Since the passage of the Tax Cuts and Jobs Act (TCJA) in 2017, individuals who itemize their federal tax deductions have been limited to a $10,000 deduction for state and local income taxes (“state taxes”). This has impacted taxpayers in high tax states such as California, New Jersey, and New York.

A pass-through entity (“PTE”) tax is meant to be a workaround for the federal $10,000 state tax limitation. It imposes an income tax directly on the PTE that is available as a non-refundable credit on the individual’s state tax return. The validity of a PTE tax has been the subject of scrutiny by the IRS, which left many states hesitant to adopt such a tax. In November 2020 the IRS issued Notice 2020-75, which announced the IRS’ intent to allow the PTE deduction in future regulations, validating the PTE strategy to avoid the federal $10,000 state tax limitation.

On July 16, 2021, California joined the ranks of 13 other states that have PTE taxes when  Governor Gavin Newsom signed California Assembly Bill 150 (“AB 150”). While California is the most recent state to pass such legislation, various other states currently have PTE tax bills pending, with most expected to be adopted.

On February 9, 2022, Governor Gavin Newsom signed Senate Bill 113 (“SB 113”) which included multiple taxpayer friendly amendments to CA’s PTE tax. Please see below for a summary of CA’s PTE tax election as amended by SB 113.

How does CA’s PTE tax work?

For tax years beginning on or after January 1, 2021 and before January 1, 2026; qualified entities can make an irrevocable annual election to pay a 9.3% tax on the sum of each qualified taxpayer’s share of the PTE net income for the elected tax year.

Through the PTE’s payment of the elective tax, each qualified taxpayer will be allowed a nonrefundable credit against their CA income tax liability – which can be carried forward for up to five years if the credit exceeds the taxpayer’s CA tax liability in the year of the election.

SB 113 amended AB 150 such that the PTE tax credit can now reduce a consenting taxpayer’s CA net income below their tentative minimum tax. This change significantly increased the number of taxpayers that may benefit from making the PTE tax election.

However, it should be noted that CA’s $5M business credit utilization limitation applies to the PTE tax and may limit a taxpayer’s ability to fully utilize PTE tax credits in the year generated.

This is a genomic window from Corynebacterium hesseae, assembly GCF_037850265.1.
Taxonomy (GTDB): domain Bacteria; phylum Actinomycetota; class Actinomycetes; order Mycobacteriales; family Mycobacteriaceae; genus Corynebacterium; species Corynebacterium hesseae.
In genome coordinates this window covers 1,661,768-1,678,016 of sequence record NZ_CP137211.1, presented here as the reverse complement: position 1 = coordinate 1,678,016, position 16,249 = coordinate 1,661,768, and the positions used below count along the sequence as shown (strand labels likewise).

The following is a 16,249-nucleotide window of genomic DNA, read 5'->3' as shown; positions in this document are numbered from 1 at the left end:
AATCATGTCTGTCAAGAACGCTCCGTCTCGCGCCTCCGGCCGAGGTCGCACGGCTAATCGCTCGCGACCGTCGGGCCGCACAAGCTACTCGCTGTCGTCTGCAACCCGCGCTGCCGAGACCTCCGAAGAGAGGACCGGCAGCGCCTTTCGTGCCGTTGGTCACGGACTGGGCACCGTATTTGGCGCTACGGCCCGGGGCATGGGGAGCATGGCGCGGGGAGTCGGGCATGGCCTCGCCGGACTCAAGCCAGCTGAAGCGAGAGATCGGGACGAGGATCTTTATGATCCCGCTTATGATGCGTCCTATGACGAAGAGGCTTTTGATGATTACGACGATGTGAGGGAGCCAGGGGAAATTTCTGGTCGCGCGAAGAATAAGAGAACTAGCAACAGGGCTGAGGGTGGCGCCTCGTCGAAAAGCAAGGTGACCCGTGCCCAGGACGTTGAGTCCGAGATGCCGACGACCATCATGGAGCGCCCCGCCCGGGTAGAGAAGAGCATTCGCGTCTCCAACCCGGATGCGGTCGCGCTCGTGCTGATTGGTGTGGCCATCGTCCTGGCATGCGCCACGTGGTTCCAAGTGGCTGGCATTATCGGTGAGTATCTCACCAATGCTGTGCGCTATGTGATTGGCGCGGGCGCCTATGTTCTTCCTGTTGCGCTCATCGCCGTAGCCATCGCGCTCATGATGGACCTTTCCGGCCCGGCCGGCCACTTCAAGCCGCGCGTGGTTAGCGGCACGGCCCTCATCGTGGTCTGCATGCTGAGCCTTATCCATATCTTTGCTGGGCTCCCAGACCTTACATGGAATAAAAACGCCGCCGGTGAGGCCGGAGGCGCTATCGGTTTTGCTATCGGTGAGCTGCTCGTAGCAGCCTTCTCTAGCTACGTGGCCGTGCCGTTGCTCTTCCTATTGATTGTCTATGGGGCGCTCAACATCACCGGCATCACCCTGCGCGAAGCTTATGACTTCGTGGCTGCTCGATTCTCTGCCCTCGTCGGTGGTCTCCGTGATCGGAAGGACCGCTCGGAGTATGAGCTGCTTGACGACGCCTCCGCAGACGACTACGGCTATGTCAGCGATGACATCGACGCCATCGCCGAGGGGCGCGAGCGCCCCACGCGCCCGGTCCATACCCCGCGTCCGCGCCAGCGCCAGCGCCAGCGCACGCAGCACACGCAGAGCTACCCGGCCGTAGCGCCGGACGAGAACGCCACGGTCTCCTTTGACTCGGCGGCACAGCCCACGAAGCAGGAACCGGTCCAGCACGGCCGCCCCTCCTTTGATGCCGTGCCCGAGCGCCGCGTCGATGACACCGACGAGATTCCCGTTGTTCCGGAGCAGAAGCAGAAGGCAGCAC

What entities qualify for CA’s PTE tax?

Qualified entities must be doing business in CA and taxed as a partnership or S corporation. This includes limited liability companies that have elected to be taxed as a partnership or S corporation.

SB 113 has amended the definition of “qualified entity” to now include PTEs that have partnerships as owners.

However, publicly traded partnerships, and entities required to be in a combined reporting group still do not qualify to make CA’s PTE tax election.

Who are qualified taxpayers for CA’s PTE tax?

Qualified taxpayers include any individual, fiduciary, estate, or trust subject to CA’s personal income tax that consent to have their pro rata share or distributive share of income taxed at the PTE level.

SB 113 amended the definition of “qualified taxpayer” to now include single-member LLCs (SMLLCs) owned by an individual, estate, or trust. SMLLCs can now consent to the PTE tax and the owner of the SMLLC will receive the PTE tax credit.

However, even with the changes from SB 113, partnerships are still not considered “qualified taxpayers” such that tiered partnerships will be limited to making the election and receiving the credit at the lowest level of the tier.

It should be noted that a PTE with non-consenting owners may not limit the PTE’s ability to make CA’s PTE tax election. However, in the S corporation context, there is a potential pitfall that strongly suggests that all S corporation shareholders must consent.  In cases where less than all of the S corporation shareholders consent, this introduces the possible violation of the corporation’s subchapter S status/election.